In 321 AD in the Roman Empire under Constantine the Great, Sunday already became an obligatory day of rest as ‘the most venerable day of the Sun’, a day to worship the sun(god).(4) Around the same period, Eusebius Pamphili, the bishop of the former Israeli port city of Caesarea Maritima suggested to move the Sabbath to Sunday for Christians.(5) Later in Christianity, Sunday was adopted as the Sabbath in the ‘Five Commandments of the Church’ as ​​the day commemorating Christ’s resurrection .

The Sunday law thus states that the Sunday rest is a day of rest and prayer and that therefore all public entertainment is prohibited.(6) In particular, the football and cycling competitions were targeted that were usually contested on Sunday afternoons. In addition, the road races often caused nuisance and resentment among the local population, and the riders’ tight cycling clothing and bare legs were a guarantee for moral destruction, according to the opponents. The ANWB also got a blow because it held its meetings on Sundays.(7)

The Motor and Bicycle Act (Motor- en Rijwiel Wet) of 1905

After an initial bill to improve general road safety in 1899, the Motor and Bicycle Act was passed six years later by the cabinet of Prime Minister Abraham Kuyper, founder of the Anti-Revolutionary Party (ARP). Under the influence of the members and supporters of the Reformed Churches in the Netherlands (GKN), who made up eighty percent of the ARP voters, the freedom of cyclists, motorcyclists and motorists was severely restricted.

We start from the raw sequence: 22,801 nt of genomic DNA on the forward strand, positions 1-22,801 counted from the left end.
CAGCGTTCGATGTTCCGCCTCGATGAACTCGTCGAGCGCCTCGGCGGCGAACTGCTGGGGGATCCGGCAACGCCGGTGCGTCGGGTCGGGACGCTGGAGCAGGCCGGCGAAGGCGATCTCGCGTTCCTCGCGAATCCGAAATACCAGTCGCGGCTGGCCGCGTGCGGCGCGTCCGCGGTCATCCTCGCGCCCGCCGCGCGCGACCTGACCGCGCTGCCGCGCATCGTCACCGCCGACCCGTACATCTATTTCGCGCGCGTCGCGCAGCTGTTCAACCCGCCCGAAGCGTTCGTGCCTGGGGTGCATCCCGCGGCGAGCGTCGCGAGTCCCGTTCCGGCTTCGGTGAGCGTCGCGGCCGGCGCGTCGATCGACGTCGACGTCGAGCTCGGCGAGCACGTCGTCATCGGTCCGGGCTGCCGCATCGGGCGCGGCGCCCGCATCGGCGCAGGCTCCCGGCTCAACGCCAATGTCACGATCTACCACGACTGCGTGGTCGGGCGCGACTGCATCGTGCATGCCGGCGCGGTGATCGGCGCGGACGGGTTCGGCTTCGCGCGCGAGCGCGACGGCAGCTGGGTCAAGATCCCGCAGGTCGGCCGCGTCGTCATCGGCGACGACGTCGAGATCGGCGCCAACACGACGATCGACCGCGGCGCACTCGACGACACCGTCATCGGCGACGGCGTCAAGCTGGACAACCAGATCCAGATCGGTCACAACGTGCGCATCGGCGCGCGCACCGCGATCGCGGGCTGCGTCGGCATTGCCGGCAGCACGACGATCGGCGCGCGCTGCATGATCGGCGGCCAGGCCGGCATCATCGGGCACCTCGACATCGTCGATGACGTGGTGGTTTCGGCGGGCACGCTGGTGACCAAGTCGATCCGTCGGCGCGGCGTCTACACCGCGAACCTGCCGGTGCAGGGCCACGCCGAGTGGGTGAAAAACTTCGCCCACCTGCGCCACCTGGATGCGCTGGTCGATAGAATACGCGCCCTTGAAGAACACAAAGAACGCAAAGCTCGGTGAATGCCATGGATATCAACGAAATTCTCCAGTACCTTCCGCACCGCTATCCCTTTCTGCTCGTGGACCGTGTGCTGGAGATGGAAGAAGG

On the civil side the law was supported by among others the ANWB who was, after serious conflicts with the NWB and its reorientation as a tourist association, resolutely opposed to competitive cycling. The ANWB was also one of the founding members of the Tucht Unie (Discipline Union), an umbrella organization founded in 1908 and led by Edo Bergsma, mayor of Enschede and also chairman of the ANWB. According to Article 1 of its statutes the Tucht Unie set itself the goal of ‘combating the discipline of the Dutch people, in order to increase its moral, spiritual and physical strength’.(9)(10)

Article 14 of the Motor and Bicycle Act mentioned the following:

ART. 14.

Organizing or participating a motor or cycling race on the public road is prohibited.

Eventually the competent authorities may dispense the prohibition;

1°. to motor races by the Minister of Transport;

2°. to cycling races, on federal roads by the Minister of Transport, on provincial roads by the Provincial Executives.(11)

The Minister of Transport and the Provincial Executives could therefore give permission for organizing competitions on the national and provincial roads, which they rarely did under pressure from the local authorities, their political followers and coalition partners. And for the use of the municipal road infrastructure the responsibility was passed on to the local authorities, who made short work of that ‘indecent motley crew’.

The consequences for competitive cycling in the Netherlands were disastrous. Cycling races on public roads were banned from the street scene, only cycling tourist ‘reliability rides’ or ‘orientation rides’ were allowed at a low speed. The organization of the national championships were rarely admitted or contested on private grounds. The races in velodromes and matches in football stadiums were private affairs, the power and influence of the zealous opponents and law enforcement officials was limited to the entrance gates. In 1913 and 1914 the cycling federation was even refused to organize the national championships.